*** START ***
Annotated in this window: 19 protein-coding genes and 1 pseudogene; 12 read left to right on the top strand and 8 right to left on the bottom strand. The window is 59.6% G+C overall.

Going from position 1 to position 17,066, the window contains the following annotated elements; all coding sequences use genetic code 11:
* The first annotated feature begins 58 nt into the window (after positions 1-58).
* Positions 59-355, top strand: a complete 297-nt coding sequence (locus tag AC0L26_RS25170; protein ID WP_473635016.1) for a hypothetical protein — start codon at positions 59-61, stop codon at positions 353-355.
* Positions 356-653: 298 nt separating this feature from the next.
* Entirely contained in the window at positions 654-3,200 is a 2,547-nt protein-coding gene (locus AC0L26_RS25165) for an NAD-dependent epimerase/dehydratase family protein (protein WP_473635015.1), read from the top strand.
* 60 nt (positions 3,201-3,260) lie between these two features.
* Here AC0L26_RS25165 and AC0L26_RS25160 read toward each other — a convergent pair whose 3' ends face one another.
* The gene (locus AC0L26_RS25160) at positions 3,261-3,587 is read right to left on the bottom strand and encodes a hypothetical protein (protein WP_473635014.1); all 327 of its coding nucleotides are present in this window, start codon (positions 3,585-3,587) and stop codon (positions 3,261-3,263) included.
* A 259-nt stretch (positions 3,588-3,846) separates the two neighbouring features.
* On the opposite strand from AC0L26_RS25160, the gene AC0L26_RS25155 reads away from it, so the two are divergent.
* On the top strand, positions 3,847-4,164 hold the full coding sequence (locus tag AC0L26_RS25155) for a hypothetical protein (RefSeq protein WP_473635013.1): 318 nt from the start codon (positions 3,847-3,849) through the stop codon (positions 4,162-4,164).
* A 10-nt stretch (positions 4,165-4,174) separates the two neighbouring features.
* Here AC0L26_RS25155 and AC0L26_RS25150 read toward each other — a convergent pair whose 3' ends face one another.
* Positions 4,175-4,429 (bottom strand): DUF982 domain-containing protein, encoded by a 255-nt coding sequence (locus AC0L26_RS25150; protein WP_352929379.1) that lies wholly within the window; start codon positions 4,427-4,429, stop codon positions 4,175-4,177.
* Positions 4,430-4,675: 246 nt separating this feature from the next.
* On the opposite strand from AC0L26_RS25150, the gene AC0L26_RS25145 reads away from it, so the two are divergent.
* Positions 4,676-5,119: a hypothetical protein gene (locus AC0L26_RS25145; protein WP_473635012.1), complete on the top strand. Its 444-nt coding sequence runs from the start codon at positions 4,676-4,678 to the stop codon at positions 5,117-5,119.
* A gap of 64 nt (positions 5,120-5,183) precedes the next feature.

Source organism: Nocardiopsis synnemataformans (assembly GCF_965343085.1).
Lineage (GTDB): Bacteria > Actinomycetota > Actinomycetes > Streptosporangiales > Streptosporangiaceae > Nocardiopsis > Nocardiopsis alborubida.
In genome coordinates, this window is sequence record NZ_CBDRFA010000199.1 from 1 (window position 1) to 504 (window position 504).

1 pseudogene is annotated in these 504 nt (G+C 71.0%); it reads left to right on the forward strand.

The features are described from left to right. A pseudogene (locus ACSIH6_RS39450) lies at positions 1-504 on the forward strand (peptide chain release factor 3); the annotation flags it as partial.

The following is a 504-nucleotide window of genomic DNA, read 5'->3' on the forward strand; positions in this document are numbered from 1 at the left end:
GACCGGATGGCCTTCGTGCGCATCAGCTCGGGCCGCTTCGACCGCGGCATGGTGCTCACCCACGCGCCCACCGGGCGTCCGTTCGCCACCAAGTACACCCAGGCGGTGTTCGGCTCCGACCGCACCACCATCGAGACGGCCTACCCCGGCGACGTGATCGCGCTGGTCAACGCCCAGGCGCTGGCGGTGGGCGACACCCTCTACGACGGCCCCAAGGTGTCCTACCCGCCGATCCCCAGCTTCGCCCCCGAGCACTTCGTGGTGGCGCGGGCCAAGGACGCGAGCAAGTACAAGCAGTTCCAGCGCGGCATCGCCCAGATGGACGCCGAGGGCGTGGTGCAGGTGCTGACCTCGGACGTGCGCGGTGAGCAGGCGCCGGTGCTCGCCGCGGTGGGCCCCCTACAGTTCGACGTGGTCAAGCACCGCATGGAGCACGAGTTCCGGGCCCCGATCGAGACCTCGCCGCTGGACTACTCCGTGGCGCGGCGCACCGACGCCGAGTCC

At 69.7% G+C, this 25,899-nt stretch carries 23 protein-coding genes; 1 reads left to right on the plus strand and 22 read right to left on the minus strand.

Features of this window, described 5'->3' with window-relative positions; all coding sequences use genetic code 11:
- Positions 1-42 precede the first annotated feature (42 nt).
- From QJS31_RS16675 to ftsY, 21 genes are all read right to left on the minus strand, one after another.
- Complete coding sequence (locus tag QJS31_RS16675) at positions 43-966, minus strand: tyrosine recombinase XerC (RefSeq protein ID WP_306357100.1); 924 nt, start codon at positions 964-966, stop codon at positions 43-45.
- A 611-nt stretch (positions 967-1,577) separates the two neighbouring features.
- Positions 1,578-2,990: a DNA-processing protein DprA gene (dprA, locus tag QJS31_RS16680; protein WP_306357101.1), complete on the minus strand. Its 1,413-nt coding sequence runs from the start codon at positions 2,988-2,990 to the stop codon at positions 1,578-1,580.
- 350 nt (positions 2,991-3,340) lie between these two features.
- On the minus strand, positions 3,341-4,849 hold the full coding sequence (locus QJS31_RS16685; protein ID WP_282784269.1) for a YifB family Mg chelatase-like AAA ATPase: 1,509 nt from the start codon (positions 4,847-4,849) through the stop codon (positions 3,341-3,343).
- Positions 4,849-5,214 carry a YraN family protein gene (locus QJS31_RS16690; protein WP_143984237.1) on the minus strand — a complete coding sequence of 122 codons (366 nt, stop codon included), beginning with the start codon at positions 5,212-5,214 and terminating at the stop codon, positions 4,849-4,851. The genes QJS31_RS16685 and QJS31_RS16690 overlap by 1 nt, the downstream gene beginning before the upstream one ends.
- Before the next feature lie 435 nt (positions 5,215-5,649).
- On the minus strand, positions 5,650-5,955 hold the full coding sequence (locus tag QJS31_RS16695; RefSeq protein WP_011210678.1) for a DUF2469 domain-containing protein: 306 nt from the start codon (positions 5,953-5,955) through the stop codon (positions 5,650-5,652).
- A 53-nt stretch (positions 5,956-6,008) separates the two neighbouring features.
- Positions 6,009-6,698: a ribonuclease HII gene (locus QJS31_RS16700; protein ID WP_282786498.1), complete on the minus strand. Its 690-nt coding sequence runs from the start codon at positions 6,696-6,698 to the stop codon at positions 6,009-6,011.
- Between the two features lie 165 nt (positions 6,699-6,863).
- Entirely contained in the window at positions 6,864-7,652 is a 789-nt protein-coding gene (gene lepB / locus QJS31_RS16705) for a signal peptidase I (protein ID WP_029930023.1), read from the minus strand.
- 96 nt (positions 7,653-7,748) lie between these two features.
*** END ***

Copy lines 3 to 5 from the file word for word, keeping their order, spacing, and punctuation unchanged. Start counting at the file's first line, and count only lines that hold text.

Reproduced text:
* The first annotated feature begins 58 nt into the window (after positions 1-58).
* Positions 59-355, top strand: a complete 297-nt coding sequence (locus tag AC0L26_RS25170; protein ID WP_473635016.1) for a hypothetical protein — start codon at positions 59-61, stop codon at positions 353-355.
* Positions 356-653: 298 nt separating this feature from the next.